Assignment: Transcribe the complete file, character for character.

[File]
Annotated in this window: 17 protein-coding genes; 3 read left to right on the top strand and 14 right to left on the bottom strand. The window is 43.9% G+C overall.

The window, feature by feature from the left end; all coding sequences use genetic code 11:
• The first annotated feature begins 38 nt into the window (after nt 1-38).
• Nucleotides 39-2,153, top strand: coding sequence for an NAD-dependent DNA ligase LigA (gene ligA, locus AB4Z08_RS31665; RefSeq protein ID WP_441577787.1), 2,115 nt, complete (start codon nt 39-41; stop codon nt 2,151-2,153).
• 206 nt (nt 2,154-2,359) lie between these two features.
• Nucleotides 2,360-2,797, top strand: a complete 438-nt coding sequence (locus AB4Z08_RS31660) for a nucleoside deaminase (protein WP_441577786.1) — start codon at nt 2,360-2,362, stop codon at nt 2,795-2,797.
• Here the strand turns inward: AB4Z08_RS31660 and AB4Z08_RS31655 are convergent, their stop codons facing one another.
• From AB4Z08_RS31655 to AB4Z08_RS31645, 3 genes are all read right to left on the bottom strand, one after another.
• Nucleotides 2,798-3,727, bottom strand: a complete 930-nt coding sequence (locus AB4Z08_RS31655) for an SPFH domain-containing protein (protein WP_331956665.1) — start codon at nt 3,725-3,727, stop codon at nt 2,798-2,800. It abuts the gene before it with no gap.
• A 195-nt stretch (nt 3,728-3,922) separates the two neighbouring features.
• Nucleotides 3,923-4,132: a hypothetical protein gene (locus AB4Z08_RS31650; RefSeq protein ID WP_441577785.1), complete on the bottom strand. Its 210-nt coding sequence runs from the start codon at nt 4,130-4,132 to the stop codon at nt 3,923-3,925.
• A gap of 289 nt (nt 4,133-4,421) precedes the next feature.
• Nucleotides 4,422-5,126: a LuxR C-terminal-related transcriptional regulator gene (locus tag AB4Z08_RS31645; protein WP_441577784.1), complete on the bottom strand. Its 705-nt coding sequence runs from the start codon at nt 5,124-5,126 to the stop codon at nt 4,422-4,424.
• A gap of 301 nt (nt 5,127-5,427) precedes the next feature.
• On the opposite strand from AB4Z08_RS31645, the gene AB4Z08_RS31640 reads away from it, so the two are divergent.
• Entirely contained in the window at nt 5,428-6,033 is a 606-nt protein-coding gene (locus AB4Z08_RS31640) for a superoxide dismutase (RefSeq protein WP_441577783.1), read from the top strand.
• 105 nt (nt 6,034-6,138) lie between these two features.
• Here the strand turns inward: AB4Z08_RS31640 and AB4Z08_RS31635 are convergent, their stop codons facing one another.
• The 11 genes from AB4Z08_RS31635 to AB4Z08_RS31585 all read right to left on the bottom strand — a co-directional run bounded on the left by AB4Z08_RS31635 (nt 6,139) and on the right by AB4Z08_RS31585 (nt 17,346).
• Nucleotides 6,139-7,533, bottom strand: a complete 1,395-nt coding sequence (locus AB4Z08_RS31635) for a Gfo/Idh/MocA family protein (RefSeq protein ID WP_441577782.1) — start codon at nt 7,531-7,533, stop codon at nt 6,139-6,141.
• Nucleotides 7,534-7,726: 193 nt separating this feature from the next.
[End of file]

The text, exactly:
Annotated in this window: 17 protein-coding genes; 3 read left to right on the top strand and 14 right to left on the bottom strand. The window is 43.9% G+C overall.

The window, feature by feature from the left end; all coding sequences use genetic code 11:
• The first annotated feature begins 38 nt into the window (after nt 1-38).
• Nucleotides 39-2,153, top strand: coding sequence for an NAD-dependent DNA ligase LigA (gene ligA, locus AB4Z08_RS31665; RefSeq protein ID WP_441577787.1), 2,115 nt, complete (start codon nt 39-41; stop codon nt 2,151-2,153).
• 206 nt (nt 2,154-2,359) lie between these two features.
• Nucleotides 2,360-2,797, top strand: a complete 438-nt coding sequence (locus AB4Z08_RS31660) for a nucleoside deaminase (protein WP_441577786.1) — start codon at nt 2,360-2,362, stop codon at nt 2,795-2,797.
• Here the strand turns inward: AB4Z08_RS31660 and AB4Z08_RS31655 are convergent, their stop codons facing one another.
• From AB4Z08_RS31655 to AB4Z08_RS31645, 3 genes are all read right to left on the bottom strand, one after another.
• Nucleotides 2,798-3,727, bottom strand: a complete 930-nt coding sequence (locus AB4Z08_RS31655) for an SPFH domain-containing protein (protein WP_331956665.1) — start codon at nt 3,725-3,727, stop codon at nt 2,798-2,800. It abuts the gene before it with no gap.
• A 195-nt stretch (nt 3,728-3,922) separates the two neighbouring features.
• Nucleotides 3,923-4,132: a hypothetical protein gene (locus AB4Z08_RS31650; RefSeq protein ID WP_441577785.1), complete on the bottom strand. Its 210-nt coding sequence runs from the start codon at nt 4,130-4,132 to the stop codon at nt 3,923-3,925.
• A gap of 289 nt (nt 4,133-4,421) precedes the next feature.
• Nucleotides 4,422-5,126: a LuxR C-terminal-related transcriptional regulator gene (locus tag AB4Z08_RS31645; protein WP_441577784.1), complete on the bottom strand. Its 705-nt coding sequence runs from the start codon at nt 5,124-5,126 to the stop codon at nt 4,422-4,424.
• A gap of 301 nt (nt 5,127-5,427) precedes the next feature.
• On the opposite strand from AB4Z08_RS31645, the gene AB4Z08_RS31640 reads away from it, so the two are divergent.
• Entirely contained in the window at nt 5,428-6,033 is a 606-nt protein-coding gene (locus AB4Z08_RS31640) for a superoxide dismutase (RefSeq protein WP_441577783.1), read from the top strand.
• 105 nt (nt 6,034-6,138) lie between these two features.
• Here the strand turns inward: AB4Z08_RS31640 and AB4Z08_RS31635 are convergent, their stop codons facing one another.
• The 11 genes from AB4Z08_RS31635 to AB4Z08_RS31585 all read right to left on the bottom strand — a co-directional run bounded on the left by AB4Z08_RS31635 (nt 6,139) and on the right by AB4Z08_RS31585 (nt 17,346).
• Nucleotides 6,139-7,533, bottom strand: a complete 1,395-nt coding sequence (locus AB4Z08_RS31635) for a Gfo/Idh/MocA family protein (RefSeq protein ID WP_441577782.1) — start codon at nt 7,531-7,533, stop codon at nt 6,139-6,141.
• Nucleotides 7,534-7,726: 193 nt separating this feature from the next.